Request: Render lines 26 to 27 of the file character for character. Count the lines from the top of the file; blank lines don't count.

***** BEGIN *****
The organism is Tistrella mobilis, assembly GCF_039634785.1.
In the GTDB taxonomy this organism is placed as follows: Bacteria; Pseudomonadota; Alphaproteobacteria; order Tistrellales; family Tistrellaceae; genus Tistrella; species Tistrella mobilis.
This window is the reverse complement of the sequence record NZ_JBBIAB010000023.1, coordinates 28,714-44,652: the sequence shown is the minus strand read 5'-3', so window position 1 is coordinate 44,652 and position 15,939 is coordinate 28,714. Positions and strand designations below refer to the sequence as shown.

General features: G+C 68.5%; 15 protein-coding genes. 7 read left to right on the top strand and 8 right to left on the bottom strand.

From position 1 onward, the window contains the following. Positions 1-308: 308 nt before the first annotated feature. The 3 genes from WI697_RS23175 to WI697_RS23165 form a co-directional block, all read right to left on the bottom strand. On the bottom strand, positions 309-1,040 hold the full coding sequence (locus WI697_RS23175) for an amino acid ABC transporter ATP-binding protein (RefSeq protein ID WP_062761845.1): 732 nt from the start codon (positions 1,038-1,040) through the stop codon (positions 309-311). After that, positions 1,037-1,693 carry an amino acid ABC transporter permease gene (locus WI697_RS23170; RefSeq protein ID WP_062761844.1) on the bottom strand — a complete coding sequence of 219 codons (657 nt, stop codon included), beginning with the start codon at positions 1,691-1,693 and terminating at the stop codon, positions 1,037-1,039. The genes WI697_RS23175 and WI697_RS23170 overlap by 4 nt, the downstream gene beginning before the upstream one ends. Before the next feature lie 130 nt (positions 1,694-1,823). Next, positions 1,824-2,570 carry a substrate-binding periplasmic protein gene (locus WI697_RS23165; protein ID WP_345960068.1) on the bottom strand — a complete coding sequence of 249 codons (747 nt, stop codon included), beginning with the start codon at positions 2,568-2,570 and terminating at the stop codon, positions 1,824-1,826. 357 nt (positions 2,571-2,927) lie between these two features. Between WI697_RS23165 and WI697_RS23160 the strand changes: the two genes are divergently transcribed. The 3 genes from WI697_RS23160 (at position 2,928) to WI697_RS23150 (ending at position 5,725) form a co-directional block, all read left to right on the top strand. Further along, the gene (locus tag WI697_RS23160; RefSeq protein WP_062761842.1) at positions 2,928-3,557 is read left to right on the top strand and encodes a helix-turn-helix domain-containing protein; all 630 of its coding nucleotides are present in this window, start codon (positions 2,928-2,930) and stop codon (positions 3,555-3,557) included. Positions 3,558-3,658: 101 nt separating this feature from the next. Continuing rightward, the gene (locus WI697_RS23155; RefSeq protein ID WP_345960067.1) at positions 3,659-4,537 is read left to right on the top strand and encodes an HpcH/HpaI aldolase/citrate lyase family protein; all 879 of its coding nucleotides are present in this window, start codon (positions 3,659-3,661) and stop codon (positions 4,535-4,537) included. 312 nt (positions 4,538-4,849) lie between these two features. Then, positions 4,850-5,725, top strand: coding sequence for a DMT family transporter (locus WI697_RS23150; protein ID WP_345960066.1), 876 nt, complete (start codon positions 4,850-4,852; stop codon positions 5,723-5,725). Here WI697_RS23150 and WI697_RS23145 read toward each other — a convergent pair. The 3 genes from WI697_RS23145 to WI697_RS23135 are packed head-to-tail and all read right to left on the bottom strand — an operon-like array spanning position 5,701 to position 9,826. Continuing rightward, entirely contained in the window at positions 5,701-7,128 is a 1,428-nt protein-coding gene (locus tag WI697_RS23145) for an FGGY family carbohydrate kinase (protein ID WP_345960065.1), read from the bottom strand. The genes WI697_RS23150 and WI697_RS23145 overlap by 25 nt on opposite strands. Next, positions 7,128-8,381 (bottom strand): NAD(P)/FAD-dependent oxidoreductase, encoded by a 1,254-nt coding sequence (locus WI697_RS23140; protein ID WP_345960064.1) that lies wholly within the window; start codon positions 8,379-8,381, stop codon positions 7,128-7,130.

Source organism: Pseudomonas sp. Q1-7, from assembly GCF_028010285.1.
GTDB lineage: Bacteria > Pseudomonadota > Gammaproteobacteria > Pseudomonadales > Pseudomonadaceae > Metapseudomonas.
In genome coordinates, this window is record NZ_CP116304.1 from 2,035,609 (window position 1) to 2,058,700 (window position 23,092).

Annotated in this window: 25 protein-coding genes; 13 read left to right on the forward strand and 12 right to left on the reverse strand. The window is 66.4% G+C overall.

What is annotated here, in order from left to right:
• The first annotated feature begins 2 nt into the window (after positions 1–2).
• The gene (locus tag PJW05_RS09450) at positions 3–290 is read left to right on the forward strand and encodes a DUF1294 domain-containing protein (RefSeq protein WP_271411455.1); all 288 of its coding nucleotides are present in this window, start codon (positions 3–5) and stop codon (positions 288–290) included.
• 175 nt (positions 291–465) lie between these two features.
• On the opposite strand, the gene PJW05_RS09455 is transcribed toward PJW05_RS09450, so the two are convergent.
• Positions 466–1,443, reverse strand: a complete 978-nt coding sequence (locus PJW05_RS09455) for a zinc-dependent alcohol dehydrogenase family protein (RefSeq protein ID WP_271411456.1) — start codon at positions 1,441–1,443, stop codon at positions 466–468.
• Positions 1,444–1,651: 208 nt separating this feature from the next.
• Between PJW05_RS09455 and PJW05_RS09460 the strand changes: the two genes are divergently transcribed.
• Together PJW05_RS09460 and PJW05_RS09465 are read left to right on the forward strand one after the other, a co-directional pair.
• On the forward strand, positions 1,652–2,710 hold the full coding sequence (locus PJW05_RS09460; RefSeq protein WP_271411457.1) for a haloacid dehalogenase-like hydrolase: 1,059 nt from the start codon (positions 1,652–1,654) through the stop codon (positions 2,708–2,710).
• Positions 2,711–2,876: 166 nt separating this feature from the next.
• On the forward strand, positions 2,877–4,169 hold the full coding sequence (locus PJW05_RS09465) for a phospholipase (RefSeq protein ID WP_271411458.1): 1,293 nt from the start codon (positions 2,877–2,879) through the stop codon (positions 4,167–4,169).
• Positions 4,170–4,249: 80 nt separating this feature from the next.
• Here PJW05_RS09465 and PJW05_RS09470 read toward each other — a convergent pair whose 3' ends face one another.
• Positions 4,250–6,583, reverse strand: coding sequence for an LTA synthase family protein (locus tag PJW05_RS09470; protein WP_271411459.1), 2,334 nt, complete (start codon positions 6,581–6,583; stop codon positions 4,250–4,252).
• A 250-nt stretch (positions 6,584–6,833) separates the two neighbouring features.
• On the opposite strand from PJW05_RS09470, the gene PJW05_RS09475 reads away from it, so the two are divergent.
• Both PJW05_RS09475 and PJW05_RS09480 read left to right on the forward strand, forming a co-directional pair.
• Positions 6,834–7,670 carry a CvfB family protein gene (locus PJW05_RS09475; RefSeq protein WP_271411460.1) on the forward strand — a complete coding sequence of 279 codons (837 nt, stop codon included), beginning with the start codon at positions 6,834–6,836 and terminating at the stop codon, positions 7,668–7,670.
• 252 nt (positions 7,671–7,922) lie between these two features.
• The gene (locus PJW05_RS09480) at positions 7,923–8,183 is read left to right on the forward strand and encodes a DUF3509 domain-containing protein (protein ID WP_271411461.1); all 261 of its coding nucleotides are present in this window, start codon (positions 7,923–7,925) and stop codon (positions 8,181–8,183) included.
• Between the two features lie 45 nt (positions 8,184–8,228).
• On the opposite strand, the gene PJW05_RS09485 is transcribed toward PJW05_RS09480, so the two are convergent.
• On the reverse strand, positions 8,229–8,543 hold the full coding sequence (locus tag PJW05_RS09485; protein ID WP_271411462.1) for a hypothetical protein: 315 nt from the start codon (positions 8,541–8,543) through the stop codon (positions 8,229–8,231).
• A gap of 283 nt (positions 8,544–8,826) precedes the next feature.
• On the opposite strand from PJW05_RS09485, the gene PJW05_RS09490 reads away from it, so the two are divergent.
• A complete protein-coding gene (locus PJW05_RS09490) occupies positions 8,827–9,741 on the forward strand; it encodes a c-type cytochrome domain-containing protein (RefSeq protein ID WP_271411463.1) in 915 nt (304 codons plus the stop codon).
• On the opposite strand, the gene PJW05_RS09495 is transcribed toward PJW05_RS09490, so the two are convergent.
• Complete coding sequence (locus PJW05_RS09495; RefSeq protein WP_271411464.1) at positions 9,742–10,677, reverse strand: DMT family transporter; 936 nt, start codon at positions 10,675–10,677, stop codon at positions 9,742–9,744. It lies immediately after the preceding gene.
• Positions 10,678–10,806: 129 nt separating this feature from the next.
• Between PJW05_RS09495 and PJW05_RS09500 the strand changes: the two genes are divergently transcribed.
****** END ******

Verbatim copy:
• On the opposite strand from PJW05_RS09470, the gene PJW05_RS09475 reads away from it, so the two are divergent.
• Both PJW05_RS09475 and PJW05_RS09480 read left to right on the forward strand, forming a co-directional pair.